Charging for Congestion in New York
April 13, 2018|Robert Puentes
April 13, 2018
In the early 2000s, the United Kingdom faced a big problem. Congestion in its cities was rapidly growing, causing long delays on the roads and leading to severe overcrowding on the commuter rail networks. The links to the UK’s international gateways for both freight and passengers, were under increasing pressure. Rail freight lines and strategic road links to ports and airports were heavily congested and often beyond capacity in peak times.
Something had to be done, not just to relieve the traffic headaches people there were experiencing, but also because the transportation problems were starting to choke the national economy, particularly in and around metropolitan London.
If that sounds familiar to the United States today, it should. In major metropolitan areas like New York, transportation challenges dominate headlines and for good reason. The data firm Inrix recently named New York the third worst-congested city in the world, ahead of Sao Paulo, Bangkok, and Jakarta. At the same time, New York Governor Andrew Cuomo declared a “state of emergency” for the city’s transit system. As it was in London, now is the time for bold action.
What’s different is that while the UK acted with deliberateness and purpose to address these problems, here in the United States we dither.
In response to their transportation threats, in 2003 London introduced an area-based congestion charging initiative in the central part of that city. All cars entering the zone during the workweek are charged a fee with the intent to reduce demand to the level of maximum efficient use of road capacity. Under some schemes pricing can vary based on time of day or amount of congestion but London’s is a flat fee.
The justification is that vehicles entering the cordoned area impose costs (congestion, carbon emissions, road damage) on the residents of the area that is unfair and cannot be supported by the local tax base. Sir Rod Eddington, who chaired a national study on transportation’s impact on the UK’s productivity, stability and growth, called it “an economic no-brainer” because dense city centers work most efficiently when public road space is allocated in a manner that best sustains overall quality of life.
Keeping those cities moving are dense public transit networks that receive direct revenue from the congestion pricing programs. These lessons are evident internationally in cities like Singapore, Stockholm, and Milan each of which adopted their own cordon pricing policies. While there are no area-wide models in the United States, some places like Virginia implemented congestion pricing on discrete corridors and earmarked revenue for public transit.
A comprehensive congestion pricing plan was nearly implemented in New York a decade ago but died in the state legislature. And despite declaring last year that the time for congestion pricing has now come, Governor Cuomo recently ignored plans for a sensible strategy and instead endorsed a narrow scheme to cap and tax ride sharing vehicles like Uber and Lyft in order to reduce traffic.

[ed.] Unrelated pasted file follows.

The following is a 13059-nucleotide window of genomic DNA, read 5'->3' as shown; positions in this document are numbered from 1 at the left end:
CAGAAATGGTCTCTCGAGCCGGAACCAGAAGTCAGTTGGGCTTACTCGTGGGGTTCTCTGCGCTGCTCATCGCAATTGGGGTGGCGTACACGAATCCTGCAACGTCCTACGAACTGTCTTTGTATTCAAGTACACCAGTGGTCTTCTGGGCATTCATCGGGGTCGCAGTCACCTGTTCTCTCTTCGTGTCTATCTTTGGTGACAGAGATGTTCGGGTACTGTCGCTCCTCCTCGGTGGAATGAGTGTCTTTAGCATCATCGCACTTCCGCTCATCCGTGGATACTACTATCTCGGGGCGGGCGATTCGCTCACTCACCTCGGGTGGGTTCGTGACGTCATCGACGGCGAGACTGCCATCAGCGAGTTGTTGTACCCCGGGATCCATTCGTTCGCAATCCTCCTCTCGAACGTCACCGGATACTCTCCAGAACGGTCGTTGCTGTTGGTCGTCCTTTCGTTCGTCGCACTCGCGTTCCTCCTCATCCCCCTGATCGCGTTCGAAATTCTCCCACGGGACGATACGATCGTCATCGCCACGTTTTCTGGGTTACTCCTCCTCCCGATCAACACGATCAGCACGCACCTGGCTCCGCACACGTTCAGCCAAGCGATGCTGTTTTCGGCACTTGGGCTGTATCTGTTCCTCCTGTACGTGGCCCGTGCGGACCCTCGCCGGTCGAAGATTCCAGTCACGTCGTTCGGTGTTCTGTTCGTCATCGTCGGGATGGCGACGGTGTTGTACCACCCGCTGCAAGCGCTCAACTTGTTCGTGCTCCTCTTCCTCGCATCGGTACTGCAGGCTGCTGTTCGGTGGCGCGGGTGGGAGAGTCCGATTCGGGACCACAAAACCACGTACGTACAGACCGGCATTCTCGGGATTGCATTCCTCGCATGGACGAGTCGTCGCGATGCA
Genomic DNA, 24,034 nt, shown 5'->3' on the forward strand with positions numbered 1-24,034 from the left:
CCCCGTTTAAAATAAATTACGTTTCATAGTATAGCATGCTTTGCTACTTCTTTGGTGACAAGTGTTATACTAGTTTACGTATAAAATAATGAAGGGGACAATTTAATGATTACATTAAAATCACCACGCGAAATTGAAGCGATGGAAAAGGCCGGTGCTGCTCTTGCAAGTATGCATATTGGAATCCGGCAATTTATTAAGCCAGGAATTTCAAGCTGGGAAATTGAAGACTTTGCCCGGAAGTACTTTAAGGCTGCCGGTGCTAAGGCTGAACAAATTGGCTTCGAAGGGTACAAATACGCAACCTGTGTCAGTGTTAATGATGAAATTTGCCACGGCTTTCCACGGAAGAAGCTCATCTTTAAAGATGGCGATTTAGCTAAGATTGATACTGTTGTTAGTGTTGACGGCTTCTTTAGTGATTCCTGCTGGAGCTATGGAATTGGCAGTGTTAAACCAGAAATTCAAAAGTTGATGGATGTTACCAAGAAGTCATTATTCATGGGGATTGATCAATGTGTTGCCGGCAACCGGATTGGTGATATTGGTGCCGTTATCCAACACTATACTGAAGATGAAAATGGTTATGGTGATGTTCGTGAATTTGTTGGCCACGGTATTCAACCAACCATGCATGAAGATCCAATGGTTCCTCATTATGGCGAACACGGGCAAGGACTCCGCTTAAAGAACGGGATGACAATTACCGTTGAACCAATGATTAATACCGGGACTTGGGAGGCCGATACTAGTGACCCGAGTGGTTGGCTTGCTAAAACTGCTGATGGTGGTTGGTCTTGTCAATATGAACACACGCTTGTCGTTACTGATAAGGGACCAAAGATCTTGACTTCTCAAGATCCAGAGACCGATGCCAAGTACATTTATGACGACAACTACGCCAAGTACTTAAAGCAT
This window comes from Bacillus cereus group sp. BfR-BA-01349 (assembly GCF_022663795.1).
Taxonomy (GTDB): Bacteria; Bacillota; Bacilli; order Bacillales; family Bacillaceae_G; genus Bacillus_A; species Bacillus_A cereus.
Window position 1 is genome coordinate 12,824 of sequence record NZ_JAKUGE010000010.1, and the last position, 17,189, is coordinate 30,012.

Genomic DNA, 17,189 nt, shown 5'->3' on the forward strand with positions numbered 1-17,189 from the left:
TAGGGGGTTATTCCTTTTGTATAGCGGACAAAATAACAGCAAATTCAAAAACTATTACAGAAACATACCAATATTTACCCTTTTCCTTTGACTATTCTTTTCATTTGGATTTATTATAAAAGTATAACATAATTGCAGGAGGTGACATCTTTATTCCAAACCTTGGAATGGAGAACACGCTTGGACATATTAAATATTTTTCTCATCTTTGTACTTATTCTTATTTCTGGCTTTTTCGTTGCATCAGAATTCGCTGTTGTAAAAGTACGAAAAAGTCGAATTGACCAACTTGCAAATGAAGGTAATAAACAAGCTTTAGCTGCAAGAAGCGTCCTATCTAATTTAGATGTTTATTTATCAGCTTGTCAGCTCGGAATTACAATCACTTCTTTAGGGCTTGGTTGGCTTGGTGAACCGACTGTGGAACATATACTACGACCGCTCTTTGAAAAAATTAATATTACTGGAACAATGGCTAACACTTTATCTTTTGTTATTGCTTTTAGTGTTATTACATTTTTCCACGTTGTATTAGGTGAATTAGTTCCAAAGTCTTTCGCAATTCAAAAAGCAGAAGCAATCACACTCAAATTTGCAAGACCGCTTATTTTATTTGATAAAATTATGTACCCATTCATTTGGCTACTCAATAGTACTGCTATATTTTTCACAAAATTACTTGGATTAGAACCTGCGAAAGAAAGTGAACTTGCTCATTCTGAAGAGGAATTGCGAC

This is a mistake. Without a doubt, raising money for the transit network is absolutely critical for New York. But, alone, it is a poor proxy for broader economic, social, or environmental goals that should be the ultimate outcome of a bold congestion-relief plan. It will only serve to reinforce the atomized debate between public transit and cars, outer neighborhoods and inner neighborhoods, or traditional taxis and other vehicles for hire. It also does nothing to address the particular problems traffic congestion and a crumbling transit system have on lower income households. The current system of transportation funding and finance is not at all neutral with respect to income, and the cap and tax plan makes it worse, especially for neighborhoods with poor transit access.
New York should abandon the staccato approach of a tax on ride-sharing cars with the vague promise of additional reforms later. The governor and mayor should put their weight behind a comprehensive plan to charges all vehicles that travel in central Manhattan during peak periods. The phased approach recommended by the gubernatorially-appointed Fix NYC Advisory Panel is optimal but there must be a formal commitment to all elements of the strategy.
The London congestion zone succeeded precisely because it was part of a far-reaching policy less concerned about transportation as it was about the economy. In other words, leaders there did not set out to address problems like congestion in and of itself: but worried about the effect of congestion on users.
With cities like New York facing crushing fiscal challenges today, examining the economy through a transportation lens—with recognition of environmental and social factors—is something policymakers in this country should emulate.
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